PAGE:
HAZARD – The county judge and former jailer should repay money they were overpaid in 2010, the judge should present quarterly reports to the fiscal court, and greater controls should be applied to certain financial aspects of county government. Those findings were all included in a new state audit of the Perry County Fiscal Court released on Friday.
The audit covers the court’s fiscal year which ended on June 30, 2011, and while auditors noted that the county’s statements fairly represent the county’s finances, there were several issues noted by auditors on the final report.
In 2010, according to the audit, Perry County Judge-Executive Denny Ray Noble was inadvertently overpaid in the amount of $3,148, while former Jailer Johnny Blair was overpaid in the amount of $2,307.
Auditors noted that the salary schedules for both county judge and jailer are based on a bi-weekly schedule of 26 pay periods. In the 2010 calendar year, there was 27 pay periods, and it appears that the treasurer inadvertently paid each the judge and jailer an additional paycheck.
Auditors recommended that the treasurer take steps to assure the number of pay periods, and that Noble and Blair pay those funds back to the fiscal court. According to the county’s response, these issues are being evaluated.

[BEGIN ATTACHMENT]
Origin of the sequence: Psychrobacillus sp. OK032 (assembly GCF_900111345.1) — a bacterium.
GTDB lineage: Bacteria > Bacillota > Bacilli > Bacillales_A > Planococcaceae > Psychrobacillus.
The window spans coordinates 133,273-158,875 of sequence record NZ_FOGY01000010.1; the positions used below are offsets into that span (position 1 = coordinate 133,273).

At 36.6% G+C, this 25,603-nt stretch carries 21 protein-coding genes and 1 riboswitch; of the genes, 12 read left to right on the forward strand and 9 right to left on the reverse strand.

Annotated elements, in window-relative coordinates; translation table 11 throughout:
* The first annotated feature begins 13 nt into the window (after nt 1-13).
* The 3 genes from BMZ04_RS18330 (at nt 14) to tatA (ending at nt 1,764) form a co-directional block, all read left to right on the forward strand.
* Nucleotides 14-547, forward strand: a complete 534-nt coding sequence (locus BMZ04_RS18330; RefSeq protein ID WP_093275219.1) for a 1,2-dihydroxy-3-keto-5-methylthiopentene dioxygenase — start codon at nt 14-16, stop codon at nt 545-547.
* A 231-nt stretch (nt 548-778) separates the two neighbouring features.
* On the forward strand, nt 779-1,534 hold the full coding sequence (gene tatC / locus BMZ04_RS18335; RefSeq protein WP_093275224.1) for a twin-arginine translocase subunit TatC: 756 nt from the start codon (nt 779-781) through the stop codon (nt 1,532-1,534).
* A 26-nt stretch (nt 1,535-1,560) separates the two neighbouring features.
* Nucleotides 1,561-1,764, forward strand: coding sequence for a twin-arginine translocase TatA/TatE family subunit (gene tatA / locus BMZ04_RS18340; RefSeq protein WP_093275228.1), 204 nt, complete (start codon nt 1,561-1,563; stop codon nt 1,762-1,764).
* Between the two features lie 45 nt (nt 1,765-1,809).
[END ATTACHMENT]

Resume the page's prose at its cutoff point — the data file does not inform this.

The audit also noted that Judge Noble should prepare and present quarterly reports to the fiscal court, adding that they could find no evidence that such reports were being presented.
According to a state statute, county judges in Kentucky are required to, within 15 days after the end of each quarter, prepare a financial report including receipts, expenditures and transfers. The report should be posted in the courthouse and presented to the members of the fiscal court, and also read at the court’s following meeting.
The county responded that these reports will be prepared and presented to the fiscal court.
Other comments made by auditors included one that the county does not have “adequate controls over disbursements.” While performing tests, auditors noted that they found limited instances where invoices were not provided or not on file at the fiscal court, some invoices were not approved in the minutes, and one invoice was not approved within the required 30-day window.
Auditors recommend that officials reevaluate controls over disbursements, to which the county responded that action is being taken to ensure compliance.
Auditors also noted that the fiscal court should improve controls with payroll, noting that they found several issues with timesheets, including tests that found some timesheets did not indicate time taken for lunch or breaks, timesheets that were not signed by a supervisor, and one timesheet on which it appeared the employee’s timesheet did not agree with the supervisor’s accumulation of time.
Two other comments were made, noting that the county treasurer should establish controls over the public properties corporation, prepare an accurate liabilities schedule, and an updated depreciation schedule.
The audit report can be read in its entirety online at www.auditor.ky.gov.